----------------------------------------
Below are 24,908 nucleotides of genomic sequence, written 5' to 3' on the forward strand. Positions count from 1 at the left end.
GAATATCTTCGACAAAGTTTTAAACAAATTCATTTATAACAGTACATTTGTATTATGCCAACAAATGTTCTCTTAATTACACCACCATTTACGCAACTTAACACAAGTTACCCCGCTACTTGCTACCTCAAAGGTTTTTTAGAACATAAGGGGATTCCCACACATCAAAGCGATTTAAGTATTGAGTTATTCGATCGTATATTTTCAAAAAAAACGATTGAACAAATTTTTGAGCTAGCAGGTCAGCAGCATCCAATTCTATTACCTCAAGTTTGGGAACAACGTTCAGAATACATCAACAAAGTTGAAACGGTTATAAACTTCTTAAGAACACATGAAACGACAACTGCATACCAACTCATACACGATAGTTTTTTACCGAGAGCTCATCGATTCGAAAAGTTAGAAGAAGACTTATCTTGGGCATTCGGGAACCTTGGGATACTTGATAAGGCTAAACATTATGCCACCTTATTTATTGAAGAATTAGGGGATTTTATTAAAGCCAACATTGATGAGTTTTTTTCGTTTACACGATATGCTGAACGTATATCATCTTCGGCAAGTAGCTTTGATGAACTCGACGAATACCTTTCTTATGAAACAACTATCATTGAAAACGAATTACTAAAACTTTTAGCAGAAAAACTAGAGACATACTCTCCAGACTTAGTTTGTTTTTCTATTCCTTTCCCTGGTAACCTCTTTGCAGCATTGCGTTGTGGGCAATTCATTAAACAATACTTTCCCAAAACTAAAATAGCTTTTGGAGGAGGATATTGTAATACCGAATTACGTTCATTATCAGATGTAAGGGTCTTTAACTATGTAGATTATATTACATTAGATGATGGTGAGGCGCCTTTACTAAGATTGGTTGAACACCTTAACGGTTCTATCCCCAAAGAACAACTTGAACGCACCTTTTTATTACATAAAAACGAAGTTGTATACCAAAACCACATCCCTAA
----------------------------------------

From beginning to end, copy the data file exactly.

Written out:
Below are 24,908 nucleotides of genomic sequence, written 5' to 3' on the forward strand. Positions count from 1 at the left end.
GAATATCTTCGACAAAGTTTTAAACAAATTCATTTATAACAGTACATTTGTATTATGCCAACAAATGTTCTCTTAATTACACCACCATTTACGCAACTTAACACAAGTTACCCCGCTACTTGCTACCTCAAAGGTTTTTTAGAACATAAGGGGATTCCCACACATCAAAGCGATTTAAGTATTGAGTTATTCGATCGTATATTTTCAAAAAAAACGATTGAACAAATTTTTGAGCTAGCAGGTCAGCAGCATCCAATTCTATTACCTCAAGTTTGGGAACAACGTTCAGAATACATCAACAAAGTTGAAACGGTTATAAACTTCTTAAGAACACATGAAACGACAACTGCATACCAACTCATACACGATAGTTTTTTACCGAGAGCTCATCGATTCGAAAAGTTAGAAGAAGACTTATCTTGGGCATTCGGGAACCTTGGGATACTTGATAAGGCTAAACATTATGCCACCTTATTTATTGAAGAATTAGGGGATTTTATTAAAGCCAACATTGATGAGTTTTTTTCGTTTACACGATATGCTGAACGTATATCATCTTCGGCAAGTAGCTTTGATGAACTCGACGAATACCTTTCTTATGAAACAACTATCATTGAAAACGAATTACTAAAACTTTTAGCAGAAAAACTAGAGACATACTCTCCAGACTTAGTTTGTTTTTCTATTCCTTTCCCTGGTAACCTCTTTGCAGCATTGCGTTGTGGGCAATTCATTAAACAATACTTTCCCAAAACTAAAATAGCTTTTGGAGGAGGATATTGTAATACCGAATTACGTTCATTATCAGATGTAAGGGTCTTTAACTATGTAGATTATATTACATTAGATGATGGTGAGGCGCCTTTACTAAGATTGGTTGAACACCTTAACGGTTCTATCCCCAAAGAACAACTTGAACGCACCTTTTTATTACATAAAAACGAAGTTGTATACCAAAACCACATCCCTAA